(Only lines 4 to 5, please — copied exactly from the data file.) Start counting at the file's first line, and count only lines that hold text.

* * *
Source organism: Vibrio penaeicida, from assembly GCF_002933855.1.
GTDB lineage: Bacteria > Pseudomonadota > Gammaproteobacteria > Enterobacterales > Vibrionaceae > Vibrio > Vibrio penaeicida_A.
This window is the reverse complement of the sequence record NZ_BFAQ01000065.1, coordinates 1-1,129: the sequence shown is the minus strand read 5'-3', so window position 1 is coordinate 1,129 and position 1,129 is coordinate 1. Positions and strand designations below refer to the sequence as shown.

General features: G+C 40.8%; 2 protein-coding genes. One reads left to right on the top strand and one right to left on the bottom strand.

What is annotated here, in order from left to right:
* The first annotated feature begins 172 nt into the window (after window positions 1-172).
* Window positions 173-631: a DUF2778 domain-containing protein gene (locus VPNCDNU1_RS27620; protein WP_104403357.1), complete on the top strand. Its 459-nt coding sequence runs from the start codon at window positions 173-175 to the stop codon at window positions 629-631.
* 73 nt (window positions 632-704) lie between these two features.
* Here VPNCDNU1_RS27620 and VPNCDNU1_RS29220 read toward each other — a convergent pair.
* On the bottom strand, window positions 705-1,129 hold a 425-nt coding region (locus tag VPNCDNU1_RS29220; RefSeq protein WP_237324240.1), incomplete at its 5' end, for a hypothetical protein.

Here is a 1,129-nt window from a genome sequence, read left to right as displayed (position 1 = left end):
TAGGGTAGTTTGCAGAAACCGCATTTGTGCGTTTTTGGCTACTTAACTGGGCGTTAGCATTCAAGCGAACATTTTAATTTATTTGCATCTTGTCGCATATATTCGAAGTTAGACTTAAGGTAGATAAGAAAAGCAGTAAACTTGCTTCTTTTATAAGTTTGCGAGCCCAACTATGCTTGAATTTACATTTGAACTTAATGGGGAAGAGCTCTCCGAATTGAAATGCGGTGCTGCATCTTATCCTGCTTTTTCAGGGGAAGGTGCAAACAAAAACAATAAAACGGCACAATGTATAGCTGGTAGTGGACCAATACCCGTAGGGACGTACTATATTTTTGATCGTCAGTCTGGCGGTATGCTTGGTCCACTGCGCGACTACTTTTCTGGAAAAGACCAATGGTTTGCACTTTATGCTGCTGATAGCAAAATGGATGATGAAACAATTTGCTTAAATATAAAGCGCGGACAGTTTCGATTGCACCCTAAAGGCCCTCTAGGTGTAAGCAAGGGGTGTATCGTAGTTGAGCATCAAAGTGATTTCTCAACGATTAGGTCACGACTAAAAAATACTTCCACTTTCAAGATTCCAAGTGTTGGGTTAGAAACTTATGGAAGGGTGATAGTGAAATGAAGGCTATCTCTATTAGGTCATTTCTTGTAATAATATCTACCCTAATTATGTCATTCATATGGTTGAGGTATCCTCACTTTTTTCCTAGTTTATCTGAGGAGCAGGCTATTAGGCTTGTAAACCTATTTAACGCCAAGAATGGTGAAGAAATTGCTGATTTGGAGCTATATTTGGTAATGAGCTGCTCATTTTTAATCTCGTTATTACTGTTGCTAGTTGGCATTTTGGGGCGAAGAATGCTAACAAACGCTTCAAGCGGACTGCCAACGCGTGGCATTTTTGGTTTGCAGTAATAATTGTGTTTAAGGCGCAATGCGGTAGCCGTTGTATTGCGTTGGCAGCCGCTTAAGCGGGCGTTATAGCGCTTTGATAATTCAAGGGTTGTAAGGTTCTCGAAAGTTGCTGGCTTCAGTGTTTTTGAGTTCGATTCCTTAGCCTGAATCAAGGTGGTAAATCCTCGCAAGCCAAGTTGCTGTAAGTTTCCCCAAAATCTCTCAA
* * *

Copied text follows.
General features: G+C 40.8%; 2 protein-coding genes. One reads left to right on the top strand and one right to left on the bottom strand.

What is annotated here, in order from left to right: